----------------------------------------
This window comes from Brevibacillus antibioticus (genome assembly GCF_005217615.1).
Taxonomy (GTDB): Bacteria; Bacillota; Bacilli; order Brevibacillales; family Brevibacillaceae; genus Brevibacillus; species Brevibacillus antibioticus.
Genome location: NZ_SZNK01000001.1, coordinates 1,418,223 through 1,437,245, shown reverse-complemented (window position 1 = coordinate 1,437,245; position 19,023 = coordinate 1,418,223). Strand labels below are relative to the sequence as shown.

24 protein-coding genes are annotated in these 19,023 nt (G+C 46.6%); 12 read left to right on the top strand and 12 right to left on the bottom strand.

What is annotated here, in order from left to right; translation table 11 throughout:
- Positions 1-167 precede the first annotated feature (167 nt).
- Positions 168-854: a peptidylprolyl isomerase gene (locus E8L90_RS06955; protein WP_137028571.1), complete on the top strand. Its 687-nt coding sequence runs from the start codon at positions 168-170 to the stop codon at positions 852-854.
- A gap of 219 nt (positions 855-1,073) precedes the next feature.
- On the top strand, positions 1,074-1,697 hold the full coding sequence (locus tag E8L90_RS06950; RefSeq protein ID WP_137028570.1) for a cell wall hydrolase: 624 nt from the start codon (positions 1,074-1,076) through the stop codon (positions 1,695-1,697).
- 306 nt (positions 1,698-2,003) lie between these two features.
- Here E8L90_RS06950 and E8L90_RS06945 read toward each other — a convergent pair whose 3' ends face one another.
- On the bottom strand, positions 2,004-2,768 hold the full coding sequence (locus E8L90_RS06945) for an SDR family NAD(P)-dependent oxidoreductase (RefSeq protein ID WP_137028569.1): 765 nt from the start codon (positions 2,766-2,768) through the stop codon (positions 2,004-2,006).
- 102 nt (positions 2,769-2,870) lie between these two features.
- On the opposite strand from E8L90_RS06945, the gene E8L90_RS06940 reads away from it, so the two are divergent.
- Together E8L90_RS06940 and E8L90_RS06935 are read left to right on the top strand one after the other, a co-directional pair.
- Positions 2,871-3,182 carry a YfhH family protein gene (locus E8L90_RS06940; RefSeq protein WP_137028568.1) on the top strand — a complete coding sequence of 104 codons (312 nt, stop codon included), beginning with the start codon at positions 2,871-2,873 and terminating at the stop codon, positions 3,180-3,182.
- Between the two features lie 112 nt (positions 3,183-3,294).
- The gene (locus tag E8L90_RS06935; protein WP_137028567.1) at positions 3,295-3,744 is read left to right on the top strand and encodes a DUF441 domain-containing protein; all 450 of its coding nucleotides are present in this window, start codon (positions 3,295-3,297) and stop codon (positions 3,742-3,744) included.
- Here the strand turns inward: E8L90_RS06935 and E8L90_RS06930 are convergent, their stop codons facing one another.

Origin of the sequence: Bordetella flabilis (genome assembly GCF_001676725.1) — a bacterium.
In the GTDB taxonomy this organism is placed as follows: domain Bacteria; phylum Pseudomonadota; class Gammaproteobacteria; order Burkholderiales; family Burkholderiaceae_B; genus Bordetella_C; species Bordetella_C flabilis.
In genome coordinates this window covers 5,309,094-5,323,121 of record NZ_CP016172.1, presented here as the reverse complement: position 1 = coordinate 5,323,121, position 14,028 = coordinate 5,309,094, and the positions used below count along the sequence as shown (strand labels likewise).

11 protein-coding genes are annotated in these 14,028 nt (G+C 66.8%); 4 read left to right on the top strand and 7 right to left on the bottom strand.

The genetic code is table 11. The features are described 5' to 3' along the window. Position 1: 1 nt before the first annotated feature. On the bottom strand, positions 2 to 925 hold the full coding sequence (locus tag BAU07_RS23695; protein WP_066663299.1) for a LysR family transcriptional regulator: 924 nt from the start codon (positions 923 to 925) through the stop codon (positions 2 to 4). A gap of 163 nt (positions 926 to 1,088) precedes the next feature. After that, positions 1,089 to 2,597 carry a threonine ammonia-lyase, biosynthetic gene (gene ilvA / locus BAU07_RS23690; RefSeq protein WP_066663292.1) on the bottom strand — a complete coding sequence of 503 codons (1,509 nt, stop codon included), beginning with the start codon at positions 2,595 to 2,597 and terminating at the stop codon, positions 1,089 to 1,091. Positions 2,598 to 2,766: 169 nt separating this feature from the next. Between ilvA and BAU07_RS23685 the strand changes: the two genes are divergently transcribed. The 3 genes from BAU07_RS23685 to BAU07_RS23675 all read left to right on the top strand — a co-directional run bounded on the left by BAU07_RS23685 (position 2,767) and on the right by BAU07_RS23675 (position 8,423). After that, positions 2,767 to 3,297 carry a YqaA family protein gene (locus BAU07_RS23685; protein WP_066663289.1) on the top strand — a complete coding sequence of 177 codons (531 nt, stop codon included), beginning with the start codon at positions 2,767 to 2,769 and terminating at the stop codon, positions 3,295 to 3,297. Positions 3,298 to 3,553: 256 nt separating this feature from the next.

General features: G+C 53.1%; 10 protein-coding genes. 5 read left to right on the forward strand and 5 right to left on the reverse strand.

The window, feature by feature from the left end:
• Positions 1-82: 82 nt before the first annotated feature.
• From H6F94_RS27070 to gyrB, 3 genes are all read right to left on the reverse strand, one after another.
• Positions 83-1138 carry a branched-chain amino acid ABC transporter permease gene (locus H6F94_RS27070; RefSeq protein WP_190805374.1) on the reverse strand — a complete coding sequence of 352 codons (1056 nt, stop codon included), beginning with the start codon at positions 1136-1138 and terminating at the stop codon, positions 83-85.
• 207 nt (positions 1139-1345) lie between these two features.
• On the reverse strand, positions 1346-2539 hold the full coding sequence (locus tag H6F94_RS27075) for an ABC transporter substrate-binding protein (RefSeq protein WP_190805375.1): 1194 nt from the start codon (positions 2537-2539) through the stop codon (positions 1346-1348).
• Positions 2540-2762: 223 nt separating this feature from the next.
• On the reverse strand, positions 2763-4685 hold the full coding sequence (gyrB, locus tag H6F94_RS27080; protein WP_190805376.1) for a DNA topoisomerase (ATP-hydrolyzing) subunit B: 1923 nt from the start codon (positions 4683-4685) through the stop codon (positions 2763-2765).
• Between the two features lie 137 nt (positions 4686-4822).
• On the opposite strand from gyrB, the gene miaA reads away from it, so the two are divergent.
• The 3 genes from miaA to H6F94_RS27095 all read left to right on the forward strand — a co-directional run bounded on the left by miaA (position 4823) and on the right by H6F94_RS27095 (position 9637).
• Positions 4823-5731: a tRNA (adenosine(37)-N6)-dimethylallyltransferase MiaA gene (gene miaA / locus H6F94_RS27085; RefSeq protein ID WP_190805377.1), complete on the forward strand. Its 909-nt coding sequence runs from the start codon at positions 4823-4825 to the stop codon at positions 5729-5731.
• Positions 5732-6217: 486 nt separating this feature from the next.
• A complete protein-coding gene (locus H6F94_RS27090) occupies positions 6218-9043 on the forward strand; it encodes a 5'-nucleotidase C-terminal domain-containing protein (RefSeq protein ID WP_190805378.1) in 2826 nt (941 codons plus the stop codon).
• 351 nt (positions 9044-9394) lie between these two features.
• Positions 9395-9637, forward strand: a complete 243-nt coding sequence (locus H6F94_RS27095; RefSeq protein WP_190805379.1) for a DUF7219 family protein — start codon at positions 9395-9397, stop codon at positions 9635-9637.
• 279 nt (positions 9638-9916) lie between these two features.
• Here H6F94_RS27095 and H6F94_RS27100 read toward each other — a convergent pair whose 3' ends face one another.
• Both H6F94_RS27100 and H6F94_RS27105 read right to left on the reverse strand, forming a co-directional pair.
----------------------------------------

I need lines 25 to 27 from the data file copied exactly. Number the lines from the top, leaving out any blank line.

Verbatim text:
General features: G+C 53.1%; 10 protein-coding genes. 5 read left to right on the forward strand and 5 right to left on the reverse strand.

The window, feature by feature from the left end:
• Positions 1-82: 82 nt before the first annotated feature.